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A Glass of Nothing a writer's life Poetry Theatre Working

Life in splinters

All work at present with a forest of deadlines. This mixed with unpleasant things like a house flood and the death of an old friend, means my life is being lived in weekend splinters.

So a few of the splinters:

My play with Beth Symons, A Glass of Nothing will be staged at The Box Theatre, The Warren in May as part of the Brighton Fringe. There is lots to be done between then and now, casting starts in a few weeks. More details here when we, quite literally, get our act together.

Had the Telltale Poets AGM two weeks ago. It’s a privilege to be know such a talented group of poets. More news about forthcoming Telltale announcements shortly. I did a reading with them at the beginning of January. I felt the force wasn’t with me that evening, however one of my poems Ernstophilia was filmed by Robin Houghton which can be watched here… along with a performance by the splendid Jack Underwood.

I finally read all of Claudia Rankine’s Citizen having been very taken with her performance at the T.S. Eliot wards. It seems to me to be concerned with how history amplifies everyday slights and unfairness, and gives them a resonance for people of colour in the US and elsewhere. A legacy which will take a lot of healing. This is illustrated through chunks of elegantly  anecdotal prose, an essay on Serena Williams, photographs and so on. It is an interesting miscellany (and IMO only poetry if you cast your modernist net wide enough). An important work, but did I enjoy it? Frankly not much. When poetry is dealing with really difficult subjects it can make the heart soar and affirm life. I personally didn’t get this from Citizen. But I am certain there are loads who will – and I am pleased I read it.

As usual I’m reading several things at once. Life, the biography of Keith Richards, I’m listening to as an audiobook. I’m not a massive Rolling Stone’s fan but as a glimpse into hedonistic life lived with gusto it is bracing and strangely cheering. And quite funny too.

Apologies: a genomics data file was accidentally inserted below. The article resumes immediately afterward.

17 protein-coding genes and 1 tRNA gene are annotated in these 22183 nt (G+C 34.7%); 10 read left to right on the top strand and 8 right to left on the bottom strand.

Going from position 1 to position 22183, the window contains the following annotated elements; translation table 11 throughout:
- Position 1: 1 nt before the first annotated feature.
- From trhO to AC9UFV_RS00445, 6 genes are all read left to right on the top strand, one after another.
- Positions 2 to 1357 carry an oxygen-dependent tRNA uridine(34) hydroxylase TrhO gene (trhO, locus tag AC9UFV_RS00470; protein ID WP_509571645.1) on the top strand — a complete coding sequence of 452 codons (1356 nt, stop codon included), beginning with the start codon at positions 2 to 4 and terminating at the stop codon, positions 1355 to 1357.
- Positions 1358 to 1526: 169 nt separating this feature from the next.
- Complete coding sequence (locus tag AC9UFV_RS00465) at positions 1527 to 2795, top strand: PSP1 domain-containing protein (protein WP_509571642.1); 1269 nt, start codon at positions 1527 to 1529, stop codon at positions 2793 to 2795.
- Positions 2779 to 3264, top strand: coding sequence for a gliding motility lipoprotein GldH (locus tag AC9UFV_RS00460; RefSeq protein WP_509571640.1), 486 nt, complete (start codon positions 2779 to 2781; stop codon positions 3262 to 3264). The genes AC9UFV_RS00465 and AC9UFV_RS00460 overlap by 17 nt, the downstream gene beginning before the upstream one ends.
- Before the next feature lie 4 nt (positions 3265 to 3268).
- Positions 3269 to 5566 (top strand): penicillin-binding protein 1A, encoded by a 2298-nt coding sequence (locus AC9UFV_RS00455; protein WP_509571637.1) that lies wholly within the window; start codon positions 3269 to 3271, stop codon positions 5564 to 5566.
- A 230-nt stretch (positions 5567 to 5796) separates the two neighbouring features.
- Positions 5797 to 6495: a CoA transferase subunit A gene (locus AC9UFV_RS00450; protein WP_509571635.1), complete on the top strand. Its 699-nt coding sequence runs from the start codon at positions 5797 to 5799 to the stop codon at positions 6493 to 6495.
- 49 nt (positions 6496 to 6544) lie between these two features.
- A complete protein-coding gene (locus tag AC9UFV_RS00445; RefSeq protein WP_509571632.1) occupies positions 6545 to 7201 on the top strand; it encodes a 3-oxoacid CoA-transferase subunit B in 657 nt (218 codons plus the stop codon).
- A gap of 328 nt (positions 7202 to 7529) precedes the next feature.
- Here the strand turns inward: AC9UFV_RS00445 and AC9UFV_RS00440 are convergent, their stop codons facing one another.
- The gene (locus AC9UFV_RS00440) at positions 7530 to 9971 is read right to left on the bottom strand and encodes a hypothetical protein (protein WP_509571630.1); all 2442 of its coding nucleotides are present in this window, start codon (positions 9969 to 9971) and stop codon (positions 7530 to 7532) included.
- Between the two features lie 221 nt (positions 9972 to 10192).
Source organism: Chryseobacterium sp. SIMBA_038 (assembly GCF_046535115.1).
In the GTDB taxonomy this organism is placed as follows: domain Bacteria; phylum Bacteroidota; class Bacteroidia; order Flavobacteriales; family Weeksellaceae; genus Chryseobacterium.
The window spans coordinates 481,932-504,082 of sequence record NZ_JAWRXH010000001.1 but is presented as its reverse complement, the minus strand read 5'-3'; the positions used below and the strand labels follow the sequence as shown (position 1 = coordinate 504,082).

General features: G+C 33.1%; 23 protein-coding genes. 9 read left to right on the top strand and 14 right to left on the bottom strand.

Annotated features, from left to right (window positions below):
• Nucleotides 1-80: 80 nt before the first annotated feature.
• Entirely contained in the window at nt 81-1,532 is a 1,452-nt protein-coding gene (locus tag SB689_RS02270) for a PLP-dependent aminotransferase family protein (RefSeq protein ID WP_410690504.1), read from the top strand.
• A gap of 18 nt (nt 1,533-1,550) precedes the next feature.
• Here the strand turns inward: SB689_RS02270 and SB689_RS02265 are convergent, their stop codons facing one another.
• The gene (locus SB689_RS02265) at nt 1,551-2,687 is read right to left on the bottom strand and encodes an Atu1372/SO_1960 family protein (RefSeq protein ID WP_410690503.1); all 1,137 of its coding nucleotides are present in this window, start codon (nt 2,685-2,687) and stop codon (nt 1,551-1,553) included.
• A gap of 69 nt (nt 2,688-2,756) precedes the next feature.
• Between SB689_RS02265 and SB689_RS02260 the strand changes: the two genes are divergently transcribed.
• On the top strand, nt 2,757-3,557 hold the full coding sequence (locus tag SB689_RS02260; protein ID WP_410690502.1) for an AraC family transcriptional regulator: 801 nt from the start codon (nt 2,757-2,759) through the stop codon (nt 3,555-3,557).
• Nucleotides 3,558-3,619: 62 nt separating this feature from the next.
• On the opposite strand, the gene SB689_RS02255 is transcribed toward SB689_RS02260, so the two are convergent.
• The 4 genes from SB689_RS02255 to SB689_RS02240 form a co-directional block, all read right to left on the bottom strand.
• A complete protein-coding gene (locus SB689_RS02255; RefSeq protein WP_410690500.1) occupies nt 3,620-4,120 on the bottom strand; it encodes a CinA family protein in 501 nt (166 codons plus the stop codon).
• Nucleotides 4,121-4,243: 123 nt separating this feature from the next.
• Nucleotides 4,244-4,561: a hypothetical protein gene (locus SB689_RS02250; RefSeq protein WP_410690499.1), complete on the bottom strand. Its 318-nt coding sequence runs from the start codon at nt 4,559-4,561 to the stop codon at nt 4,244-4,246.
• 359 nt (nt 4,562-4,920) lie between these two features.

A Year with Swollen Appendixes by Brian Eno is a book I return to when I need to refocus and remotivate. For those who have not read it, it is essentially Eno’s diary for 1995. Or to look at it another way, a prototype blog. His engagement with creativity is utterly inspiring, as well as his friendships with so many amazing people. Including David Bowie. But Bowie is another blog post, bless him.

Enodiary

 

 

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Blowing my own trumpet Performance Poetry Readings

See the future this Thursday

Frankly I’d rather eat a cactus sandwich than not hear Jack Underwood, Kitty Coles & Siegfried Baber read on Thursday night at the Poetry Cafe at 7.00 pm. But then I’ll be reading with them too in an event hosted by Telltale Press. Please come along if you’re able, or find yourself in London’s Covent Garden and in desperate need of poetry.

For me it will be an interesting to compare our night with this weekend’s annual jamboree of the T.S. Elliot prize readings, which I’ll be lucky enough to attend. I wouldn’t be surprised if one or more of my colleagues on Thursday might find themselves on a TSE shortlist one day. So why not glimpse the future now?TT invite

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Poetry Readings Uncategorized

Reading Jan 7th Poetry Cafe

Here’s another Telltale Press event to jolt you into 2016 wide-eyed with wonder. I’ll be reading with Jack Underwood, snapped up by Fabers like a hot kipper, Kitty Coles whose poems are charged with mythic power, plus Cartoon Kid and Telltale favourite Siegfried Baber.

A shout out to Andrew King whose photograph of me reading at the Red Roaster I purloined for use in this poster.

 

TT invite